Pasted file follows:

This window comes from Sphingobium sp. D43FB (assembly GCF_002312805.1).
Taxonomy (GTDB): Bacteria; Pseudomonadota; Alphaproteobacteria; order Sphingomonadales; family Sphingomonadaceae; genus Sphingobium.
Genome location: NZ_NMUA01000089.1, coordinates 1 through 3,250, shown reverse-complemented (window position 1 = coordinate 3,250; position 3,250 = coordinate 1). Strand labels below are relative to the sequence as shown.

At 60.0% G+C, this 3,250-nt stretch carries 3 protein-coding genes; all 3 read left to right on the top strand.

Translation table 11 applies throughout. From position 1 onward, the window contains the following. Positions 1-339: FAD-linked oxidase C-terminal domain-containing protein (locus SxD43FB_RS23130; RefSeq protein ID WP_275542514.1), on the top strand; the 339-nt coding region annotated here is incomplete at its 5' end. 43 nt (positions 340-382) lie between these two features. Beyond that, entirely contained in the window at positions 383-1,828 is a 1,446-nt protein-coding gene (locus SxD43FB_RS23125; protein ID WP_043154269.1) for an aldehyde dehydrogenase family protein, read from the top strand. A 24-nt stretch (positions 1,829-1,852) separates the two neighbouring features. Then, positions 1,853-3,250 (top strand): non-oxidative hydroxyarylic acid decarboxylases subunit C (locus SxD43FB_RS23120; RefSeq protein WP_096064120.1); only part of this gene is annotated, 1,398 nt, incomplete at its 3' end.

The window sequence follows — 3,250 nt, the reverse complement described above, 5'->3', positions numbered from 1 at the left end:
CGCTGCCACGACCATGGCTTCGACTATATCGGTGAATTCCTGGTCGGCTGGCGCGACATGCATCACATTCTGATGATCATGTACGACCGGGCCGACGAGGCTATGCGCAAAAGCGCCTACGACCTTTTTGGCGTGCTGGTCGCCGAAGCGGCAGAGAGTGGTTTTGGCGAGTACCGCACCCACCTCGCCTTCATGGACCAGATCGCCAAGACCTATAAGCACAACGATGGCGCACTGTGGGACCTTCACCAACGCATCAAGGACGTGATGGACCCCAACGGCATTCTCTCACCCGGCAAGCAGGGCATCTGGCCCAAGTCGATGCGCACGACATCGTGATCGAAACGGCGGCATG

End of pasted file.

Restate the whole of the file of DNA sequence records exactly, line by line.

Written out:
This window comes from Sphingobium sp. D43FB (assembly GCF_002312805.1).
Taxonomy (GTDB): Bacteria; Pseudomonadota; Alphaproteobacteria; order Sphingomonadales; family Sphingomonadaceae; genus Sphingobium.
Genome location: NZ_NMUA01000089.1, coordinates 1 through 3,250, shown reverse-complemented (window position 1 = coordinate 3,250; position 3,250 = coordinate 1). Strand labels below are relative to the sequence as shown.

At 60.0% G+C, this 3,250-nt stretch carries 3 protein-coding genes; all 3 read left to right on the top strand.

Translation table 11 applies throughout. From position 1 onward, the window contains the following. Positions 1-339: FAD-linked oxidase C-terminal domain-containing protein (locus SxD43FB_RS23130; RefSeq protein ID WP_275542514.1), on the top strand; the 339-nt coding region annotated here is incomplete at its 5' end. 43 nt (positions 340-382) lie between these two features. Beyond that, entirely contained in the window at positions 383-1,828 is a 1,446-nt protein-coding gene (locus SxD43FB_RS23125; protein ID WP_043154269.1) for an aldehyde dehydrogenase family protein, read from the top strand. A 24-nt stretch (positions 1,829-1,852) separates the two neighbouring features. Then, positions 1,853-3,250 (top strand): non-oxidative hydroxyarylic acid decarboxylases subunit C (locus SxD43FB_RS23120; RefSeq protein WP_096064120.1); only part of this gene is annotated, 1,398 nt, incomplete at its 3' end.

The window sequence follows — 3,250 nt, the reverse complement described above, 5'->3', positions numbered from 1 at the left end:
CGCTGCCACGACCATGGCTTCGACTATATCGGTGAATTCCTGGTCGGCTGGCGCGACATGCATCACATTCTGATGATCATGTACGACCGGGCCGACGAGGCTATGCGCAAAAGCGCCTACGACCTTTTTGGCGTGCTGGTCGCCGAAGCGGCAGAGAGTGGTTTTGGCGAGTACCGCACCCACCTCGCCTTCATGGACCAGATCGCCAAGACCTATAAGCACAACGATGGCGCACTGTGGGACCTTCACCAACGCATCAAGGACGTGATGGACCCCAACGGCATTCTCTCACCCGGCAAGCAGGGCATCTGGCCCAAGTCGATGCGCACGACATCGTGATCGAAACGGCGGCATG